People run their fingers along the surface of divinity in different ways, whether they’re Christian, Islamic, Jewish, atheist. Maybe they surf, ride horses, collect rare PEZ dispensers, sing, taste a bunch of wine until they find one that makes their palate sing, or hammer a 4 X 4 truck through a mud run. Sex, drugs, rock ‘n roll, all the mood enhancers that lift you from quotidian blah into another psychosphere — it’s all good. (Or well, it’s all good until you have too much of it and then sometimes it’s not and you find yourself on Intervention or Hoarders.) I know, I’m confusing adrenaline rushes with rapture, but I truly believe people access these states of being for similar reasons, some of them more noble forms of escape than others.
Usually, I get divine willies from seeing amazing buildings, art, books, or dance performance. I’m a really visual person. But the real work gets done in my brain as I process what I’m seeing — the crazy things that artists, writers, and dancers do with pigment, paragraphs, plies — that takes me backwards in time, forward with uncertainty, that subconscious recognition of ‘oh yeah you’re showing me this because you’ve seen it too and yeah i know they did this thousands of years ago but wow i never thought of it that way thank you thank you thank you. damn.’ And half the time artists don’t even know they “meant” all that, which makes it even more incredible and of course means that really, the responsibility lies with us — the viewers and readers — to determine the seismic impact.
Yesterday my friend Sue and I went to the Orlando Museum of Art to see the new Contemporary American Graphics Collection. Let me tell you, we absorbed and devoured that collection. The guards had their work cut out for them following us around. We know better than to touch paintings, but we came within a hair’s breadth a number of times, backing up, focusing in, catching them in different lights, looking for layers of underpainting and reading into all the intricate little pencilings and collage bits. What do they mean by this? What is it doing to me? What kind of statement is this piece making? What the hell does that mean? All the time, the guards are thinking these bitches are just way too interested.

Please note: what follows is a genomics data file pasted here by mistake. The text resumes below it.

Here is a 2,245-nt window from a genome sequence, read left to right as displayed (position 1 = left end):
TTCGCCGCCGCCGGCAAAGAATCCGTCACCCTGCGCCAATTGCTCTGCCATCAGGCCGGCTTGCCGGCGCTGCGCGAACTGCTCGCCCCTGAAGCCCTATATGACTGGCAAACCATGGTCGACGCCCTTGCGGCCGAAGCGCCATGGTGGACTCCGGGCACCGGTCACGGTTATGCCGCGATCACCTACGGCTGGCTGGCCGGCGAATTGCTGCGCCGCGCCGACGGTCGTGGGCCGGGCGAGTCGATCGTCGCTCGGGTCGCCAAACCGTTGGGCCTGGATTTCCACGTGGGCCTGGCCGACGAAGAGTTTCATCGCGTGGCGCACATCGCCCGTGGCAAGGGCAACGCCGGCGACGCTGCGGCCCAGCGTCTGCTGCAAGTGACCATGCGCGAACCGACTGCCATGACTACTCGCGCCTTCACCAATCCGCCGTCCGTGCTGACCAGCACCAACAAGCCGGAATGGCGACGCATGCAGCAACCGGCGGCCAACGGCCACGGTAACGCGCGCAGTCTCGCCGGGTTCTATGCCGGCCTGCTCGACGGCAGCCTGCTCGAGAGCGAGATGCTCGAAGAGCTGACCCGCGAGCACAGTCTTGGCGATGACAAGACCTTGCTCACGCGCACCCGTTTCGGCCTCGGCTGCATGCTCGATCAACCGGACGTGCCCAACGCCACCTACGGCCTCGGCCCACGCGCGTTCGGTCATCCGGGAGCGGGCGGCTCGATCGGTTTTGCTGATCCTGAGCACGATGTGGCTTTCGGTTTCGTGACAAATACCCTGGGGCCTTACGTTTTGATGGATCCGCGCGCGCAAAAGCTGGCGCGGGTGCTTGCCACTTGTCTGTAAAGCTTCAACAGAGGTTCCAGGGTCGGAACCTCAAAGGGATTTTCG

A bunch of works were arresting and dramatic, or innovative, or physically huge. And then we came to this relatively small, quiet piece by Ben Aronson, an urban streetscape called “Closed Ramp” that just took our breath away. I’ve included an image of it which of course doesn’t do it justice. The perspective is technically brilliant, the volumes and planes of composition are so well balanced, and it rewards the eye up close, at 10 feet, at 20 feet, the surfaces had depth that changed the more you studied it. I’m no art historian, but thanks to some inherited genetic code from my mother I know when I am seeing something very good to great. This piece transcended the technical into the realm of divine heebie-jeebies. Sue (who actually does have art history training) and I usually like the same things — but not always. But with this one, we both knew. This was a smart piece that was making us look in a hundred different ways. And I felt those chills run up and down my legs and thought, “Yes, I see.”
After our intense brush with graphics, we took a break with sculpture which was no sensory break at all for me. I had to work hard not to rub like a cat up against one sculpture. I wanted to gnaw on one wooden sculpture like a beaver. Sculpture is so tactile! It just seems cruel not to let people touch it. I wanted to hug this fat, abstracted lovely dark green horse, barely recognizable as a horse. That is, until you circled around to the rear and saw a very realistic anus under its docked tail, and thought, yep, that’s a horse. We giggled with another couple of people who were looking at it, just like some delighted kindergartners laughing at a horse’s butthole. I’m sure the artist put it there to deflate the lofty abstraction that it nearly becomes. I love it when an artist shows a sense of humor. And truly, this is what a museum is supposed to do — amaze and delight.
On that topic, check out Wayne White (below — Failed Abstract Paintings of the Seventies.) He’s fun — and funny — beyond belief. No, he’s not at the OMA. Don’t I wish!
Later that evening, I found myself wishing that Sue and I could’ve shared the OMA exhibit with my mother. Reading about yet another exhibit this morning at the Metropolitan Museum of Art, I wished I could go, then I wished Mom could go. It occurred to me, “Mimi, she’s dead. She can get a ticket to any damn exhibit she wants to.” This was my flip way of saying that I’m sure wherever/whatever/however she exists, my mother realizes and knows when I am seeing something sublime. Or does she even care about art? Are spirits in such a beatific state that they’re beyond the wonderings and wanderings of art?
Earlier this week, I wrote a strange fact-piece for an online reference source. The topic was whether or not Lutherans believe that animals go to heaven. (For anyone interested, the answer is ‘no’ to ‘maybe,’ depending on who you consult and how free-thinking your pastor is.) The piece got sent back to me for editing because I included some quote from Will Rogers about if dogs are not in heaven, then I want to go where the dogs are. Humor is apparently not appropriate in reference sources, go figure. So maybe thoughts of the afterlife are on my mind. Art scrapes and scratches at the nature of existence, forcing us to see beyond our normal comprehension. I wonder when you don’t exist anymore on this earth, are you in such a constant state of grace that you don’t need the interpretation of art? On one of my Pinterest boards, I paraphrase Friedrich Nietzsche to say, “We have art so that we don’t perish from the truth.” A little bit of truth is all I can handle, but if I glimpse it through art in this lifetime, bring it on.